Hamm largely agrees with the summation but highlights a few weaknesses in it. (I was especially interested in how he said money market funds are not a good place to stash short-term savings right now, because that’s one of the options for holding our down-payment fund I was planning to research.)

Here’s how my family’s financial life stacks up against the nine items (though do check out Trent Hamm’s post first, because his responses are as valuable as the original list itself):

Make a will. (Check.)
Pay off your credit cards. (Check.)
Get term life insurance if you have a family to support. (We haven’t done this because we could easily live on two full-time incomes or even one.)
Fund your 401(k) to the maximum. (No, only to the employer match, because we don’t feel our 401(k)s are the best way to invest.)
Fund your IRA to the maximum. (No, because we agree with Hamm’s response to this list item: “If you have non-retirement goals, I’d say it’s a good goal to be saving 10% of your income for retirement and throw everything else you can toward that non-retirement goal.”)
Buy a house if you want to live in a house and you can afford it. (Working on it! We do own a condo and a flat and we can afford them, but working toward the next step of full home ownership.)
Put six months’ expenses in a money market fund. (We only have three months, technically, although it would probably stretch farther than that. I’ll tackle this in a blog post next week!)
Take whatever money is left over and invest 70% in a stock index fund and 30% in a bond fund through any discount broker and never touch it until retirement. (No, because again, we’re saving for a short-term goal and don’t want the money in a high-risk account.)
If any of this confuses you, or you have something special going on (retirement, college planning, tax issues) hire a fee-based financial planner, not one who charges a percentage of your portfolio. (We’ve sought advice from various sources but haven’t yet hired a planner. So far we seem to be working things out on our own pretty well, even though our financial life is quite unusual.)

financial future

digitalart /

Beyond the piggy bank: Where should we stash savings?

So, Savers, say the time for saving has come. Your budget is on track with a monthly surplus. Your debt is paid off (or you have a good plan for paying the rest off). Your retirement contributions are taken care of with automatic withholding or transfers. Now you want to save every extra penny toward a different goal: a replacement car. A tour of Europe. A house down payment. An adoption.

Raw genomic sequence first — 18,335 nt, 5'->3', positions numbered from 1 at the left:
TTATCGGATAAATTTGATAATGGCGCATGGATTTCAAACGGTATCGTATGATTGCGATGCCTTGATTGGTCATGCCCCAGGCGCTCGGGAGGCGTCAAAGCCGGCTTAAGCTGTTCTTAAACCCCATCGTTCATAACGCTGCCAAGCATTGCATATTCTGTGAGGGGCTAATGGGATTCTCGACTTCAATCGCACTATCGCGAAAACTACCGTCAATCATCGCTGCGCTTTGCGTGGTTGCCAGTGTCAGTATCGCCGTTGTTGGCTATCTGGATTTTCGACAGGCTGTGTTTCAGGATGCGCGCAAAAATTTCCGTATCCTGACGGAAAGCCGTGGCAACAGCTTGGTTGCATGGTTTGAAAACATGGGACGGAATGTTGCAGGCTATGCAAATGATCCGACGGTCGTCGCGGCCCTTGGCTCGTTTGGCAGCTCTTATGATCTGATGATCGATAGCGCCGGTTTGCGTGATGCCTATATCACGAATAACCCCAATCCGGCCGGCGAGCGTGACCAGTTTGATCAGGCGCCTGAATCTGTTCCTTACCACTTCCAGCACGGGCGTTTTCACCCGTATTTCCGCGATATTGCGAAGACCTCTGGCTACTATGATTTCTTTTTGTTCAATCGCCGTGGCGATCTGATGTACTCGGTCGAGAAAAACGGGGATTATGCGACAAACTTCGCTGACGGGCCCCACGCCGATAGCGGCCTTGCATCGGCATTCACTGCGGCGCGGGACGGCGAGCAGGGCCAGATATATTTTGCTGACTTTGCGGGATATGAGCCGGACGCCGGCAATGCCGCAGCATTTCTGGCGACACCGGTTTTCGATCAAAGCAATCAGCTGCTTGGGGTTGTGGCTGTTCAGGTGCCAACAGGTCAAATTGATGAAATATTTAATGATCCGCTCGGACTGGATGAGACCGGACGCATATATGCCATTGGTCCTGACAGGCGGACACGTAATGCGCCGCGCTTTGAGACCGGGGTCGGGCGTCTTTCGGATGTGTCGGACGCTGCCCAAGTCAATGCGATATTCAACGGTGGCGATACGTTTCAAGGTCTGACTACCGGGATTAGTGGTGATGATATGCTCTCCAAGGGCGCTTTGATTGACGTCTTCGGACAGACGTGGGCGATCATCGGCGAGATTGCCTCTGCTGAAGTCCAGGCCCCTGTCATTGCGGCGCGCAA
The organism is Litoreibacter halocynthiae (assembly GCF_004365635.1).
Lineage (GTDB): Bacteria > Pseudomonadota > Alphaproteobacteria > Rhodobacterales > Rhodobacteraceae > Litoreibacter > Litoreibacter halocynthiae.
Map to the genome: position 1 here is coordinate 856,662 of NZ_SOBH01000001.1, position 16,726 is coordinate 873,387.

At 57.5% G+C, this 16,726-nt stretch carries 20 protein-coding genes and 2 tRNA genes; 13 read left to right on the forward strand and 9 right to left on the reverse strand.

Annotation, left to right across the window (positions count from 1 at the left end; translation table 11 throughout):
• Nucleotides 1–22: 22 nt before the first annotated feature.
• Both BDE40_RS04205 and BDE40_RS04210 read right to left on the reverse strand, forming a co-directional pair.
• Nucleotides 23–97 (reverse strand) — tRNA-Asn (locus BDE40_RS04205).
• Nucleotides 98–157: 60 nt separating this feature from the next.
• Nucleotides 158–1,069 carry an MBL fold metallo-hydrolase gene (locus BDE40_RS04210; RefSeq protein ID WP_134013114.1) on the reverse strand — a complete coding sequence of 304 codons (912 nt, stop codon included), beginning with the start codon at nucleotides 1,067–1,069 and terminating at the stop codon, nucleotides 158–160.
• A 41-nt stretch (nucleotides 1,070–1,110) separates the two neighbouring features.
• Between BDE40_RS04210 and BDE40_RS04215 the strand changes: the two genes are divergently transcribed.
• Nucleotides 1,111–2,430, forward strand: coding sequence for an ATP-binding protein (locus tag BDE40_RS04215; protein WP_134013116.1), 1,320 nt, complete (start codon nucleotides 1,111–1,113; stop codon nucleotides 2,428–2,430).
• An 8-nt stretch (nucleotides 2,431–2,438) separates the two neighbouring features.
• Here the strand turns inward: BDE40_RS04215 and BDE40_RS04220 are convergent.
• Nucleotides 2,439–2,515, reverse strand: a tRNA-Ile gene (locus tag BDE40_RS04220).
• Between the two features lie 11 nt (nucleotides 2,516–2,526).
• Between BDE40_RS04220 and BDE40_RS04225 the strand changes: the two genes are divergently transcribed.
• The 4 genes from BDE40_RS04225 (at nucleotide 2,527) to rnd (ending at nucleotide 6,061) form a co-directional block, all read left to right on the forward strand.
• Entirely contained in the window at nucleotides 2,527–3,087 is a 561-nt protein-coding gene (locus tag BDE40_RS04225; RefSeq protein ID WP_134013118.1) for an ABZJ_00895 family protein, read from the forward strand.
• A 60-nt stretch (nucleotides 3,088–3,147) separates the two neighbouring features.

Where do you put the money? There are so many options. You can leave it in your checking account if you have the discipline to not spend it. You can put it in a savings account. You can withdraw it in cash and stash it in your sock drawer. There are CDs, mutual funds, gold bars … so many places to stash your savings. So which do you choose?

That’s an issue my family is facing — or will pretty soon. We’re saving for a house down payment and a potential international move. We have a little money set aside, but I decided we needed to get at least one more student loan out of the way before we really started saving. But that loan should be gone by the end of this year, and then our budget surplus will start going toward our down payment fund again.

This is a short-term goal, meaning we’ll be spending this money soon. We hope to have determined where we’re going to live by the end of 2016. So the risk vs. return question seems especially difficult. When it’s my retirement money, which I know I won’t need for 30-odd years (and I know will be losing value if I don’t give it a chance to grow), I have no problem opting for the aggressive (i.e., stock-heavy, higher-risk) option. Over the years, chances are good that money will grow despite fluctuations. But I don’t want to save diligently for three years only to find myself in a dip when the time comes to buy a house, so we have to either wait to move or take a loss on our investment.

However, savings rates are just miserable. Absolutely safe places to stash money (savings, CDs) are paying 1% at best in savings accounts, maybe 2% if you’re willing to tie it up in a 3-year CD. What money we have right now is sitting in an online savings account with a 1% interest rate.

And that was going to be my plan, until a blogger friend of mine (who recently started a new, more public blog) facing the same problem got a bit of advice: put the money in a blue-chip dividend stock fund. From what I understand, companies such as Vanguard have funds that invest in the types of big companies that pay out quarterly dividends. You reinvest the dividends in the same fund, so theoretically the stocks grow in value AND you get dividends.

So it sounds pretty interesting. My blogger friend did some calculations of what would have happened if she’d invested the money at various times, and in some cases she would have lost some money, but in other scenarios she would have made quite a profit. It’s a risk, but maybe not as big of a risk as, say, playing the stock market yourself. It’s a fund, so they pick the stocks for you.

I’m tempted. I’m also thinking, though, that even if we do this, we’ll keep at least some of the money in our piddly savings account. Maybe 50/50?

As you can see, this is one area where I don’t feel strongly and don’t have a firm recommendation for myself, let alone anyone else. So what would you do? If you’re saving for a goal, where are you stashing your savings?